A wheelchair user had to be dragged in to vote by relatives because a polling station had no disabled access.
Azheem Ditta, of Burnley Road, Accrington, says he was told he could not vote because there was no wheelchair ramp at the Alice Street polling station, based at Peel Park Primary school.
He claims officials refused to help him after he was unable to get up three large steps leading to the voting station when he went to vote at around 7pm.
Azheem, who has spina bifida, was eventually lifted up the steps by his two sisters and wife Saima, only for Saima to slip and get her legs trapped by his wheelchair.
Eventually he got to cast his vote in both general and local elections, but he had demanded an apology after his ‘disgusting’ treatment by polling station staff.
Azheem, 29, said: “On my arrival at the polling station I was presented with the challenge of climbing three large steps, which was impossible given my disability. My sister went inside the polling station to notify the presiding officer that I had arrived and she was told that I would be unable to vote.”
He added: “Anyone who knows the school will be aware that all the other entrances have ramps for wheelchair access, so my sister asked if I could use a wheelchair friendly entrance. Given the lack of interest shown by the presiding officer she and my family decided to drag me in my chair up the steps.
“As my chair was progressing up the steps my wife, who was pulling the front of my chair, slipped and my chair landed on her legs and caused her considerable pain.”
Last week’s elections around the country have been dogged by complaints of dozens of people being unable to vote before the 10pm cut-off.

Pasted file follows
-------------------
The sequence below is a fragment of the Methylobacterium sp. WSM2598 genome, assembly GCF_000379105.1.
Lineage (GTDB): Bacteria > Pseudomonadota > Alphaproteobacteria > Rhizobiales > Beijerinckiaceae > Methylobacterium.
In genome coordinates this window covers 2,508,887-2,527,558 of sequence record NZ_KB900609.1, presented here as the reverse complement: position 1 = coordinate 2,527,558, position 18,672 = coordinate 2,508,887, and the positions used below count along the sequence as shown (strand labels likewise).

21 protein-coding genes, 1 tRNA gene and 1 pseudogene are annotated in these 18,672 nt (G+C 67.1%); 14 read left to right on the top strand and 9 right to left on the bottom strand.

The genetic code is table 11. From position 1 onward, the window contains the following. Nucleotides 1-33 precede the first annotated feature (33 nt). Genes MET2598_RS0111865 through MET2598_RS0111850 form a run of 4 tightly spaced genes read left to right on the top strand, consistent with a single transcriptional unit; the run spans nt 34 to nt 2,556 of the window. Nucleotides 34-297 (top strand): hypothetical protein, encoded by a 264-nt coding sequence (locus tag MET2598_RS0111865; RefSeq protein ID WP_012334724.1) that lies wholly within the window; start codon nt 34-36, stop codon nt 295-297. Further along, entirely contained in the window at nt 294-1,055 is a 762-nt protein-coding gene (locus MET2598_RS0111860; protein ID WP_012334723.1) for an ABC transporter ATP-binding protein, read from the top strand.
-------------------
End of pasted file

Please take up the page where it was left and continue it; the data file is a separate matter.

Azheem’s ward of Huncoat was the closest election in the borough, decided by a margin of just 18 votes in favour of Conservative Nick Whittaker.
A council spokesperson said, “When looking for polling stations we do try our best to identify buildings with disabled access. However, in one or two cases across the borough, this isn’t always possible.
In the area where the voter lives the school is the only public building currently available for use as a polling station. The school is understandably security conscious and we have not been able to agree access to the polling room via the other access ways, as this would involve voters walking though the school.
We are, however, conducting a review of all polling stations across the borough before the local elections next year and we will endeavour to find alternative venues for all our polling stations which are currently without a disabled access.”
Hyndburn disabled people’s champion Malcolm Pritchard said: “I have a lot of concerns if a venue isn’t fitted for disabled people to get in and I will be taking this up with the council. Everybody is entitled to get in to vote of their own free will.”